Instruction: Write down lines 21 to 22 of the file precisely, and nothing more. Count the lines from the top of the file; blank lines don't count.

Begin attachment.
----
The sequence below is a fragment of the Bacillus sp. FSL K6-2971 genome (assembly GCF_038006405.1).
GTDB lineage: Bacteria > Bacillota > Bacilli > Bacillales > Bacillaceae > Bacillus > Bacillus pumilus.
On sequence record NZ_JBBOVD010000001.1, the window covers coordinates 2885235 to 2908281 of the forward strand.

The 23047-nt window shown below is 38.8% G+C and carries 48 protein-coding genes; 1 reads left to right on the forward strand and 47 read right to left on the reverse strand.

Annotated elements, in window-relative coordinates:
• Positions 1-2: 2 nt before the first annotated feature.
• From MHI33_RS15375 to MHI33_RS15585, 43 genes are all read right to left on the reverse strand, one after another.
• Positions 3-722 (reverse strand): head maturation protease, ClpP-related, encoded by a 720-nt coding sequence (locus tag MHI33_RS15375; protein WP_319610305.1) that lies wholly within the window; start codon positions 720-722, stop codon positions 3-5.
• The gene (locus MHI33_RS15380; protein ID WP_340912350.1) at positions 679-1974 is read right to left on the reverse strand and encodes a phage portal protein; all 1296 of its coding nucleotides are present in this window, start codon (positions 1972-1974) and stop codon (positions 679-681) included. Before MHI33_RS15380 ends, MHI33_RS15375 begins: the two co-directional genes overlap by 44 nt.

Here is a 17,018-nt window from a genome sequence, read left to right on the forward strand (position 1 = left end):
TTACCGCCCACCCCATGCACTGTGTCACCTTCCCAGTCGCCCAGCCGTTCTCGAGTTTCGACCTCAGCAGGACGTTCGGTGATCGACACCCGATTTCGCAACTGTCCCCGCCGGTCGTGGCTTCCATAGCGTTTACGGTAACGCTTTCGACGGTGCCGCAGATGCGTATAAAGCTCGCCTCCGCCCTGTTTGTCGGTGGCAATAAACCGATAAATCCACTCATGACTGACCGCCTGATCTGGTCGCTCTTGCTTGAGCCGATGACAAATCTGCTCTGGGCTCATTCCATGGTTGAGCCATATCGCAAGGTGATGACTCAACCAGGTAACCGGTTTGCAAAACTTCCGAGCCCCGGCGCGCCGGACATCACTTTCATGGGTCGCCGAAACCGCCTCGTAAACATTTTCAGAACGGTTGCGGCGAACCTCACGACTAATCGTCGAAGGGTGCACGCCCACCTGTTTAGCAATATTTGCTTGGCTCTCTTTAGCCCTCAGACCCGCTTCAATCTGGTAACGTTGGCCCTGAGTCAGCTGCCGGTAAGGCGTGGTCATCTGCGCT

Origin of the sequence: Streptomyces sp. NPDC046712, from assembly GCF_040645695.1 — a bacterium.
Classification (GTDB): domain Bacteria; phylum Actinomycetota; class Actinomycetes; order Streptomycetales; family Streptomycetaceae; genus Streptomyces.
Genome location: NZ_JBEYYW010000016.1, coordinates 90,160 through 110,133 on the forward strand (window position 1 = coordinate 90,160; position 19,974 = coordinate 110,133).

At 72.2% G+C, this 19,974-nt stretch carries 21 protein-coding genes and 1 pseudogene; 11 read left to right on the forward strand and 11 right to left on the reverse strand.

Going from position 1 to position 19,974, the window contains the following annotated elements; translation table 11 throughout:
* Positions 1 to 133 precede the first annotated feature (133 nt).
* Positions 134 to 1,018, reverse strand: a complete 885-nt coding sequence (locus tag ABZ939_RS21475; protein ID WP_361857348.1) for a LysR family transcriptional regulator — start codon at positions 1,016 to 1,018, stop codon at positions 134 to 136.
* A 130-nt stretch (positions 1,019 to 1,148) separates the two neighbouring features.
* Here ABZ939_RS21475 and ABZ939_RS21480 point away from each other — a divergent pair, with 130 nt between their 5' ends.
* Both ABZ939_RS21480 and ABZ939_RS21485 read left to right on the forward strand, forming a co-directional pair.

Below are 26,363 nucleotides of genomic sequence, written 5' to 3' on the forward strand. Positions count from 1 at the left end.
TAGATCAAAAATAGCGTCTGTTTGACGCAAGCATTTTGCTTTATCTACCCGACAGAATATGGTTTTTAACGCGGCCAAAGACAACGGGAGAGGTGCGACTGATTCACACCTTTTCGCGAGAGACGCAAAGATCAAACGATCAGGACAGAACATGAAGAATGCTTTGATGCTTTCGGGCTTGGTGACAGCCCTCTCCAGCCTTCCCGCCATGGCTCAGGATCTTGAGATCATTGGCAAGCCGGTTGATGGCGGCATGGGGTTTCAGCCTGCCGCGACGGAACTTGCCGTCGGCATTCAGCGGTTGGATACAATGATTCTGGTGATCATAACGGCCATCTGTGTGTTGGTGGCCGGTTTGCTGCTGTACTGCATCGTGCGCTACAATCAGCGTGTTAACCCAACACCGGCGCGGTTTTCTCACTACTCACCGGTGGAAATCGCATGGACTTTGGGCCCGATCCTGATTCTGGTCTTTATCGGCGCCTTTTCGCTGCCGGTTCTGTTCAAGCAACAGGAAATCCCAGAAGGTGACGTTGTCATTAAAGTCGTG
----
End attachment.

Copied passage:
* Both ABZ939_RS21480 and ABZ939_RS21485 read left to right on the forward strand, forming a co-directional pair.

Below are 26,363 nucleotides of genomic sequence, written 5' to 3' on the forward strand. Positions count from 1 at the left end.